Feb 5, 2022
Dec 25, 2021
Dec 16, 2021
Turnpike announced a second Red Rocks show but you probably won’t be able to get those tickets either
When you’re usually a gentle soul, but your kids are singing “Fancy Like”
When Booster keeps singing Dan + Shay Christmas songs
I don’t know why you gotta be angry all the time
When your friend scored Turnpike tickets for him, his girlfriend, and her friend
Why is hick hop still a thing?
When a Kane Brown fan is trying to communicate through spoken word but it just sounds like gibberish and slang
When you put on the country Spotify playlist at the Sunday school class Christmas party but you forgot to take off the Wheeler Walker Jr.
Aug 27, 2021
A fast-learning late-bloomer, Grayson Jenkins wrote his first song at 21 and now 7-8 years later is releasing Turning Tides, his third full album. Its writing was completed before the pandemic and recording took place just a few months in but Jenkins decided to hold off on releasing it, leaving him on hold, mentally and career-wise. He considered hanging it up more than once in 2020, but thankfully he did not.
If you’re a first timer like myself, Grayson Jenkins has a warm, reedy voice that welcomes you right in. His bio mentions Eric Church and Keith Whitley as descriptors, but I’m hearing more Bruce Robison. None of those are comparisons he’d turn his nose up at, I’m guessing. The music is much the same - enveloping and hospitable, a chilled out honky-tonk experience.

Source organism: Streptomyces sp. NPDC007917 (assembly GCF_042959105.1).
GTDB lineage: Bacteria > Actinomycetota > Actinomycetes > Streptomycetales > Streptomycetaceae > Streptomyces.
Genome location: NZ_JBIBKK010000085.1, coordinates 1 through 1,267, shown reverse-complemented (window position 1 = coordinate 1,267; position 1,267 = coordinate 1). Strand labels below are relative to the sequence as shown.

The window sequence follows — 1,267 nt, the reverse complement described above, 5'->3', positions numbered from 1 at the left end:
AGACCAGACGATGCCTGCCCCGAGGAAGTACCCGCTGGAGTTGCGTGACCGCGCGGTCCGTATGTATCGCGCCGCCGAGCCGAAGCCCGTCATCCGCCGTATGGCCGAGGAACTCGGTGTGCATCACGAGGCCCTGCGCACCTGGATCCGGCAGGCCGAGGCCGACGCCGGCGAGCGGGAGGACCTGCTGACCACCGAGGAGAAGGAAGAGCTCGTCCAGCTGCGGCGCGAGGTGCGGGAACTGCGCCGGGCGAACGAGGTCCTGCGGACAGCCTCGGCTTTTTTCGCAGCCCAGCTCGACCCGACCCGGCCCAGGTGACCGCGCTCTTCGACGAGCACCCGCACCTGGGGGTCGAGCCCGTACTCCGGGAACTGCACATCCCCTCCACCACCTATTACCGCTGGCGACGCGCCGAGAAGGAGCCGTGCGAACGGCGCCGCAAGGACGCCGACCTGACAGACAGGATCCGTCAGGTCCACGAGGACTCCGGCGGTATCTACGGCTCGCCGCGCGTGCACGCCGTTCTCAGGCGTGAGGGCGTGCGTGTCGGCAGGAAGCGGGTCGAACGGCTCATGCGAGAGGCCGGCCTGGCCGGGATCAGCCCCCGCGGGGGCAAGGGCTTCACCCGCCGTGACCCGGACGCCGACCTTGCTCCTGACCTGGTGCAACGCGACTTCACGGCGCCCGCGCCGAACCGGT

There’s a lot of what I’d call ‘soothing darkness’ sonically on this record. - a low key, soft approach, that while far from sparse musically, gives Jenkins a lot of room vocally. What he does with that space is croon to us of lonely nights, anxiety, hard work, and glimmers of hope.
The title cut is a main example of that sound of soothing darkness. Lyrically, though, it’s a ray of sun through drawn curtains, seeing hope after a hard time. Though written before these “crazy times,” one wouldn’t be wrong to apply the song to our current state.
“Low Down Lady” is a shuffling bar room toe-tapper that seems custom made for a Texas dancehall. It never gets around to explaining why she’s a “bad low-down lady,” but you know he’s crazy for somebody he ought not be, and it really doesn’t matter with a song this damn fun. Piano, steel, and a guitar solo fill this one out to perfection.
One of the highlights of the album for me, “Picket Fences” was co-written with Nicholas Jamerson (he of much independent country affection and also half the duo Sundy Best). It’s a fiddle-heavy look at the life of a musician compared to that of the average thirty-something. “I’ll take my rambling, keep your picket fence,” sings Jenkins, more than satisfied with the path he picked.
Turning Tides is yet another entry in the seemingly endless parade of excellent albums out of the Bluegrass State. At this point I’m surprised burgeoning musicians don’t move to Kentucky to get a dose of whatever’s in that water. Anyway, this record, it’s a good one and with it, you can still get in relatively early on another artist who’s gonna be a stalwart in the scene for years to come.